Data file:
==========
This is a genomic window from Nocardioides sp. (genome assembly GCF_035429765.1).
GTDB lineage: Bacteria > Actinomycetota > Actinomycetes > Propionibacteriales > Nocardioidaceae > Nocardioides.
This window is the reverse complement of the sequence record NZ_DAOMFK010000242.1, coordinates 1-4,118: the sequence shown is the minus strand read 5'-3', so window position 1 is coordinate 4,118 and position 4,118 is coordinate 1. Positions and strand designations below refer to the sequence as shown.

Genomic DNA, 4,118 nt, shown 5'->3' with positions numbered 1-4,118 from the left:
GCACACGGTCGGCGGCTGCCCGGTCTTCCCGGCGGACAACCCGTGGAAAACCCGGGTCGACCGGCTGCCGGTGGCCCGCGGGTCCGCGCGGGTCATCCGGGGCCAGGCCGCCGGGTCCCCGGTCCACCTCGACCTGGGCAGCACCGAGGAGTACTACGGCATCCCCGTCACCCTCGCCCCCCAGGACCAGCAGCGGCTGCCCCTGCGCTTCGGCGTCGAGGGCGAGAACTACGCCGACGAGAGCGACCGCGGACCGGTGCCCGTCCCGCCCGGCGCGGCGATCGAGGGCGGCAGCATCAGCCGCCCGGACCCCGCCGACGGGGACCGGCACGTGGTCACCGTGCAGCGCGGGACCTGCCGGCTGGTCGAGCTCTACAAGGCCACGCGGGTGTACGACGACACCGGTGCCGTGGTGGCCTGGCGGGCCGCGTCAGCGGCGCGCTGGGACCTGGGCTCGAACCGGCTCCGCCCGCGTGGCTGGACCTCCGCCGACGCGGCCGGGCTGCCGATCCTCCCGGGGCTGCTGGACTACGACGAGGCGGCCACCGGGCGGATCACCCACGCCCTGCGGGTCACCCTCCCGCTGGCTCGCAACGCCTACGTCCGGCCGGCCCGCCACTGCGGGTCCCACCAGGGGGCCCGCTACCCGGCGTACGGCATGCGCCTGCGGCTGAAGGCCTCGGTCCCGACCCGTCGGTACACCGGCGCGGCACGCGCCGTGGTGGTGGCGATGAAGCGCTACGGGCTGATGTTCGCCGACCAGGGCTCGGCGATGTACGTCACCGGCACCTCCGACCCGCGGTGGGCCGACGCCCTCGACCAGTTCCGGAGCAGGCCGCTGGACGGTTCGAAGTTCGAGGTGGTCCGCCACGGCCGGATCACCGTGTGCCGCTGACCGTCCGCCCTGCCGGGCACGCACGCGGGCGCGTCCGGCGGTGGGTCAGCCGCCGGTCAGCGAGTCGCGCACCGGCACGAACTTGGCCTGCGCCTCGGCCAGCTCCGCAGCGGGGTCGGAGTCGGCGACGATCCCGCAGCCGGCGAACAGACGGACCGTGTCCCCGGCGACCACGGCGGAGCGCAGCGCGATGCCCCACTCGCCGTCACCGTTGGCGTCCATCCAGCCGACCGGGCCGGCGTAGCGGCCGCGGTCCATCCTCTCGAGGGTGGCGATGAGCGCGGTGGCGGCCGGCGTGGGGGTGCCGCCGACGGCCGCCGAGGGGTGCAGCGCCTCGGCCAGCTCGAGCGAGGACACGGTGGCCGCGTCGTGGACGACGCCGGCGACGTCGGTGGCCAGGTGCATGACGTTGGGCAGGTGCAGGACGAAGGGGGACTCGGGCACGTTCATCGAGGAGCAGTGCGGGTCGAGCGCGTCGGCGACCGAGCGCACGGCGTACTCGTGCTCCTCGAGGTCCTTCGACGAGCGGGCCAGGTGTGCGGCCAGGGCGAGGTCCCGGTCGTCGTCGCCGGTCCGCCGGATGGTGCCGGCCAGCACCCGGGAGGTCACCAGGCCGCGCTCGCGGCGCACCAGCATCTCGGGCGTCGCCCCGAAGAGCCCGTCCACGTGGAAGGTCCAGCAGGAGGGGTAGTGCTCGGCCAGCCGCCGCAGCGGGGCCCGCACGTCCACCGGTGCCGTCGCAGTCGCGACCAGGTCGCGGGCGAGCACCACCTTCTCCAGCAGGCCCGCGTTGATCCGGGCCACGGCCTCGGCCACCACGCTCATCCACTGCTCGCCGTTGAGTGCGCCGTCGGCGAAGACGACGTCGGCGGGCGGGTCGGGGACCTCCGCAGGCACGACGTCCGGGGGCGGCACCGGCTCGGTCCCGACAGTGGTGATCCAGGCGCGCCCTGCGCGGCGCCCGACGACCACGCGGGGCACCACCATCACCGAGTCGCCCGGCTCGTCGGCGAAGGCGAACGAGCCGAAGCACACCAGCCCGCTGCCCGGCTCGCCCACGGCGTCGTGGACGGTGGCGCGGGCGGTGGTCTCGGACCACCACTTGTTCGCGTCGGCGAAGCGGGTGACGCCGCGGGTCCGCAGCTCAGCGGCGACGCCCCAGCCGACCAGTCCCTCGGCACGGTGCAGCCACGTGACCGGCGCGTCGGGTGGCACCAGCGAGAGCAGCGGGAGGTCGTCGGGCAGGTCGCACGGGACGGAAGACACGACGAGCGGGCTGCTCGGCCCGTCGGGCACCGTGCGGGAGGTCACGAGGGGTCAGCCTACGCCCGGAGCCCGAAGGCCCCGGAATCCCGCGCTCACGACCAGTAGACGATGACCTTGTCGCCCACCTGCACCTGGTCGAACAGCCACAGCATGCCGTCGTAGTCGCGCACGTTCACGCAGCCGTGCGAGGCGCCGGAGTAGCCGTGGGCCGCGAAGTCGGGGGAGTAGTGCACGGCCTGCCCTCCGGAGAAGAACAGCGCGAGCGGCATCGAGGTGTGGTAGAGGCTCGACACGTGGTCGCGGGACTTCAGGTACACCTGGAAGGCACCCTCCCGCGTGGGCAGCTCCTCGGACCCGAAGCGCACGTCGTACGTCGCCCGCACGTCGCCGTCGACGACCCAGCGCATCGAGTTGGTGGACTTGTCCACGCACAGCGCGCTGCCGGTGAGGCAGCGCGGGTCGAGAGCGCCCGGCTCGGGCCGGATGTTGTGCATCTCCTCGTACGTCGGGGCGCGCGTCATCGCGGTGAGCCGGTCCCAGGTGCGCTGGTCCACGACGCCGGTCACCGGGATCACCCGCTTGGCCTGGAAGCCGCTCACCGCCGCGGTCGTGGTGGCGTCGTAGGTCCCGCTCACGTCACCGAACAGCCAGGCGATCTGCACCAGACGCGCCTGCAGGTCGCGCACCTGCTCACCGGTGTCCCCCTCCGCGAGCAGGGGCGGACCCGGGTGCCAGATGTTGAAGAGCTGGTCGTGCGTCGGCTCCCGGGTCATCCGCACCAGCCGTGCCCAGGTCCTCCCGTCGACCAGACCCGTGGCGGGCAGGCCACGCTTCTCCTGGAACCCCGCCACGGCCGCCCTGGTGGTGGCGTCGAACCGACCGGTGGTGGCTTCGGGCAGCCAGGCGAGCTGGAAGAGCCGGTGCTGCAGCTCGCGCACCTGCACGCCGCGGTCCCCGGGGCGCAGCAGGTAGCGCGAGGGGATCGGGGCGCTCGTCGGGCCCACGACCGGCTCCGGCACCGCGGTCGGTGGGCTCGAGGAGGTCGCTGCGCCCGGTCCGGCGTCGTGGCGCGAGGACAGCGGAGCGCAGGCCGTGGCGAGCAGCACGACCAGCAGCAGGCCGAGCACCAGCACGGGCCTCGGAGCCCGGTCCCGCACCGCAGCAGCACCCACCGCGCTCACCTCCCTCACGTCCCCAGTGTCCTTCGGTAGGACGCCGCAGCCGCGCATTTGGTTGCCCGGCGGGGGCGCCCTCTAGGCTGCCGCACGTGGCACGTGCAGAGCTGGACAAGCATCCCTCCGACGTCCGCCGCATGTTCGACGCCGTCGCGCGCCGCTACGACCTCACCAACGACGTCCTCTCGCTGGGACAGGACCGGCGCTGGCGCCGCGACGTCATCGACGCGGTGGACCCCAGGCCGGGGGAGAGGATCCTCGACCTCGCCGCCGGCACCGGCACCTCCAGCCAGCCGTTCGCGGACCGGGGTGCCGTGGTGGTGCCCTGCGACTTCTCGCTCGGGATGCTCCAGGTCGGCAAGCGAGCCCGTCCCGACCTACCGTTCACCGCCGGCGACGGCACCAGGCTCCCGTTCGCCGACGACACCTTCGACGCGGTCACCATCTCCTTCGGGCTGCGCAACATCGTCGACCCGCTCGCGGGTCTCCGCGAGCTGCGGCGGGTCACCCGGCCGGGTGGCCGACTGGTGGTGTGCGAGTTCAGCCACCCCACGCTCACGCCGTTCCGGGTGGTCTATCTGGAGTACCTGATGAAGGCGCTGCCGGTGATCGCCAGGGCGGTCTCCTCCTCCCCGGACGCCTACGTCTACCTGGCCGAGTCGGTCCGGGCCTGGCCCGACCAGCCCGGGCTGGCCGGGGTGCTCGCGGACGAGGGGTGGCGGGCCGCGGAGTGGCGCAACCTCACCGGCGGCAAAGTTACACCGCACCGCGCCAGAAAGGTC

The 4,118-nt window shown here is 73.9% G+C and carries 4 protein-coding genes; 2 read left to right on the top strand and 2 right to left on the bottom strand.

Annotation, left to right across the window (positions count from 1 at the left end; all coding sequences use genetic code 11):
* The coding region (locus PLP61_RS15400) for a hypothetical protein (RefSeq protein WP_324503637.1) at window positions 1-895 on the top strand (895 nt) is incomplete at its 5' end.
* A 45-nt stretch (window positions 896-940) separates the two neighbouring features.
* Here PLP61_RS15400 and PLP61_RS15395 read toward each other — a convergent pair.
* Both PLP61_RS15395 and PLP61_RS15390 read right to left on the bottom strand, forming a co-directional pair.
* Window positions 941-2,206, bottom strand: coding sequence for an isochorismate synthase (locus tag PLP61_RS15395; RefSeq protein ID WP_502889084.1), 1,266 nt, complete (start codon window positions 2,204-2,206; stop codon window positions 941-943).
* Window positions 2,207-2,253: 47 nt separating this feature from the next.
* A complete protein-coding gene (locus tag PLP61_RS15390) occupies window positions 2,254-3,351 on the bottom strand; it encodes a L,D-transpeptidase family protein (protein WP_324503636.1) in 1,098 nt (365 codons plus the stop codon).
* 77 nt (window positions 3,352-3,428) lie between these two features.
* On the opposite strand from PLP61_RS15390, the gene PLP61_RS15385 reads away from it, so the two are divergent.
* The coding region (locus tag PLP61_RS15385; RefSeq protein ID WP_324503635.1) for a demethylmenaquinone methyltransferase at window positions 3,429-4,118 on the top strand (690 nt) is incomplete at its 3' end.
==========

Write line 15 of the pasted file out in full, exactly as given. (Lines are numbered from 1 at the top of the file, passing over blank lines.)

* 77 nt (window positions 3,352-3,428) lie between these two features.